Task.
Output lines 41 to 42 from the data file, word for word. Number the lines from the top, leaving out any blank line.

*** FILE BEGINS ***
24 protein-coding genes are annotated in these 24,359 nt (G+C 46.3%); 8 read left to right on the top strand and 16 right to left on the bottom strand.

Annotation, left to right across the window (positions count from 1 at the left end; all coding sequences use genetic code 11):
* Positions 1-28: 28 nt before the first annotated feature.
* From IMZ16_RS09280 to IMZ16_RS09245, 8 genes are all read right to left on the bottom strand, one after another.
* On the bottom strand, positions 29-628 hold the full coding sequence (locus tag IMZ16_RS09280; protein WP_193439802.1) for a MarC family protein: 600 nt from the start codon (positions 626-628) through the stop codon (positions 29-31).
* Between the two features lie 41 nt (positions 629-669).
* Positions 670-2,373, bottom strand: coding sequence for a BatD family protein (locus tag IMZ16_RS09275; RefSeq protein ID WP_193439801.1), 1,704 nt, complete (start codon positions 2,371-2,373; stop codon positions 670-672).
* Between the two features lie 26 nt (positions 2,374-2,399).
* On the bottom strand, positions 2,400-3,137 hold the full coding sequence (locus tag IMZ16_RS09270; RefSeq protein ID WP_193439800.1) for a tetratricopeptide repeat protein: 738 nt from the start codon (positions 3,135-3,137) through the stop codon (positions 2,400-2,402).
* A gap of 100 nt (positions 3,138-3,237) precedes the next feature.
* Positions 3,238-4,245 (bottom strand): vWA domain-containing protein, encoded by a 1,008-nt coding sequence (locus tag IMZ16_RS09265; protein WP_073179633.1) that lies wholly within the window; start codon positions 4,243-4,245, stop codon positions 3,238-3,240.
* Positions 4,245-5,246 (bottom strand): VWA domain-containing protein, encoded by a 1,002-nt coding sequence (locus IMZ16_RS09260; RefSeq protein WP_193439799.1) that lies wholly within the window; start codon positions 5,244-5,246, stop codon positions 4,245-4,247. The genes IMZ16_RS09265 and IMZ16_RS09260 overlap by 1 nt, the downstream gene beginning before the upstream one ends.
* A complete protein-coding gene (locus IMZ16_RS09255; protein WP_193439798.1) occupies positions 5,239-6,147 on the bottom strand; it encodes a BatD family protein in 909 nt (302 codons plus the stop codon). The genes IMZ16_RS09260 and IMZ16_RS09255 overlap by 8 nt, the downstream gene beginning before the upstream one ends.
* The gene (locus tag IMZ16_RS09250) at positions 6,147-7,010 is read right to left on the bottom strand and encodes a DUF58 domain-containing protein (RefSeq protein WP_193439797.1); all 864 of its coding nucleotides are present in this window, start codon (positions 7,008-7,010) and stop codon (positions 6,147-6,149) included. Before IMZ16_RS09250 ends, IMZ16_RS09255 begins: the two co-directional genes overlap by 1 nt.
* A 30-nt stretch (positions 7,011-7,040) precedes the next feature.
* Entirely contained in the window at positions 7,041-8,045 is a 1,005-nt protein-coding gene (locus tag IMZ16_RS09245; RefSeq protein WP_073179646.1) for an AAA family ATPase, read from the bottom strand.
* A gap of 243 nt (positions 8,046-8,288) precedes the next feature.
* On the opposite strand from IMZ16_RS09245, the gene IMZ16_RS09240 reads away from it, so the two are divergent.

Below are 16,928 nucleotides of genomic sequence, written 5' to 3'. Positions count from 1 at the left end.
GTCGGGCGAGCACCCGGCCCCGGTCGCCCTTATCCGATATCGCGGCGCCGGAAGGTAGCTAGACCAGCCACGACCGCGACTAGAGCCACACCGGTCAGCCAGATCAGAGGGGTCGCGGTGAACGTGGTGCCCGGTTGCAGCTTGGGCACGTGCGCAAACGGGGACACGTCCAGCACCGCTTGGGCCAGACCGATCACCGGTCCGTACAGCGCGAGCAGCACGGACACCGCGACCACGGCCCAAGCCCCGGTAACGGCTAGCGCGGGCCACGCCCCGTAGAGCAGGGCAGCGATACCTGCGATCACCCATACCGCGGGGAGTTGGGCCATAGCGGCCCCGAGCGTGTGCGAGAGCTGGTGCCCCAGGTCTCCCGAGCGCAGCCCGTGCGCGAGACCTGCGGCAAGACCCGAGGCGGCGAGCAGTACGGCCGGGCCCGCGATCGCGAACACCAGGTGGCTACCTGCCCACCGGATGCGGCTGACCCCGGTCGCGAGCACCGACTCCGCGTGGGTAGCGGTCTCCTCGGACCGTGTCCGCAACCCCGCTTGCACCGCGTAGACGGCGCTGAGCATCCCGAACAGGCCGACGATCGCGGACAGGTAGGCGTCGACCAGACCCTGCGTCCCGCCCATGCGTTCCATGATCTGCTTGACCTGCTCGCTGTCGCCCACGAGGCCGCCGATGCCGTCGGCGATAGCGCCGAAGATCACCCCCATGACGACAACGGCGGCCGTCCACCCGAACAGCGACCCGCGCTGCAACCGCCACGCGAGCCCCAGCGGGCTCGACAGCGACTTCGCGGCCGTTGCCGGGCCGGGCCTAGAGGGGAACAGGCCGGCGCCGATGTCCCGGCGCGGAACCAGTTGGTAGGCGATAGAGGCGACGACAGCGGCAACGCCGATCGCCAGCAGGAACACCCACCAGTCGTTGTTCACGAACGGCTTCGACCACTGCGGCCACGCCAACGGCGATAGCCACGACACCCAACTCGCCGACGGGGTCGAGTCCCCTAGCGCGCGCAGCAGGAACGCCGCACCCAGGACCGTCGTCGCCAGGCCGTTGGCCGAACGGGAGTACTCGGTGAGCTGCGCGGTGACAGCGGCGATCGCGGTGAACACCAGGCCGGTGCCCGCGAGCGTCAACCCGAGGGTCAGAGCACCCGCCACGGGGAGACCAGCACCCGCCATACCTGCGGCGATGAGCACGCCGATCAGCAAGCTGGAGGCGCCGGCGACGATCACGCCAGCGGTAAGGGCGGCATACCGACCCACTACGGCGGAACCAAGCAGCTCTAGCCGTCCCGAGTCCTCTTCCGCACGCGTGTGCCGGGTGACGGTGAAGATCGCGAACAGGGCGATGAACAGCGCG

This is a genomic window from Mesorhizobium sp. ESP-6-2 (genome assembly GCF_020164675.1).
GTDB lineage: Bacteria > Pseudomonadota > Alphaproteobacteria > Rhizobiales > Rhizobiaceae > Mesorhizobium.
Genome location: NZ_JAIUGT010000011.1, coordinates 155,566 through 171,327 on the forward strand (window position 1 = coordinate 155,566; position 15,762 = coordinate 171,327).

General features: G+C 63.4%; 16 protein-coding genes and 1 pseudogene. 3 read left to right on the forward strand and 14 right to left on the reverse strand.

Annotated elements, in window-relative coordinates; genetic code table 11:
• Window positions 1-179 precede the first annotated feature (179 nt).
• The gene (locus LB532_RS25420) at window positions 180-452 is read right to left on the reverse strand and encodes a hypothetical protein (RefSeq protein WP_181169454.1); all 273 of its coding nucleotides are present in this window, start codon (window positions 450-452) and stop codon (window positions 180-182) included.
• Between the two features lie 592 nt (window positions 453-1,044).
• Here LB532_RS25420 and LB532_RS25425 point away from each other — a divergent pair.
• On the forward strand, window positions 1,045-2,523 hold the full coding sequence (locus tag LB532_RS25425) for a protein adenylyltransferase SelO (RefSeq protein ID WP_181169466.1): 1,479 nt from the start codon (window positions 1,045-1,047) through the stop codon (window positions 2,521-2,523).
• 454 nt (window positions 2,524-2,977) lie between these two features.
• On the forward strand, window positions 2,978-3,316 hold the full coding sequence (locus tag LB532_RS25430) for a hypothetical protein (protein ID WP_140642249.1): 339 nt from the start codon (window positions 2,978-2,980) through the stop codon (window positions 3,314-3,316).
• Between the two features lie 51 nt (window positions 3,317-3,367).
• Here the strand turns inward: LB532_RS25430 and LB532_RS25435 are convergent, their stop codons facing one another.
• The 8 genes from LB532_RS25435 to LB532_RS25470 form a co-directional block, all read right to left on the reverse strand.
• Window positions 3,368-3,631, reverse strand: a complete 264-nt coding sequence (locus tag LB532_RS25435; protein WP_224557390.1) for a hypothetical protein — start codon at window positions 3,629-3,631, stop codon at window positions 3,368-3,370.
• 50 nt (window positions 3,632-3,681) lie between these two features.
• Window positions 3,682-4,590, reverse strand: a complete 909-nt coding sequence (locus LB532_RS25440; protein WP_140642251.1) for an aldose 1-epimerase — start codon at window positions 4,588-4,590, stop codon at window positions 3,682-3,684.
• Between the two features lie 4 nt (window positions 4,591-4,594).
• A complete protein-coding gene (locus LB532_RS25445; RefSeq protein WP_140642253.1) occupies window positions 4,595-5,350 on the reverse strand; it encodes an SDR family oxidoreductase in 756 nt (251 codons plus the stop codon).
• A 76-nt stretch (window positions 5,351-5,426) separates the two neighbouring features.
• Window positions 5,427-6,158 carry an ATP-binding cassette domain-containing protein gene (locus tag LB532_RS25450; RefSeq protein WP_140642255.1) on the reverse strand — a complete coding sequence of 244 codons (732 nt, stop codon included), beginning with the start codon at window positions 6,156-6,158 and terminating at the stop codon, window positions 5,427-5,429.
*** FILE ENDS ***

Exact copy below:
• A 76-nt stretch (window positions 5,351-5,426) separates the two neighbouring features.
• Window positions 5,427-6,158 carry an ATP-binding cassette domain-containing protein gene (locus tag LB532_RS25450; RefSeq protein WP_140642255.1) on the reverse strand — a complete coding sequence of 244 codons (732 nt, stop codon included), beginning with the start codon at window positions 6,156-6,158 and terminating at the stop codon, window positions 5,427-5,429.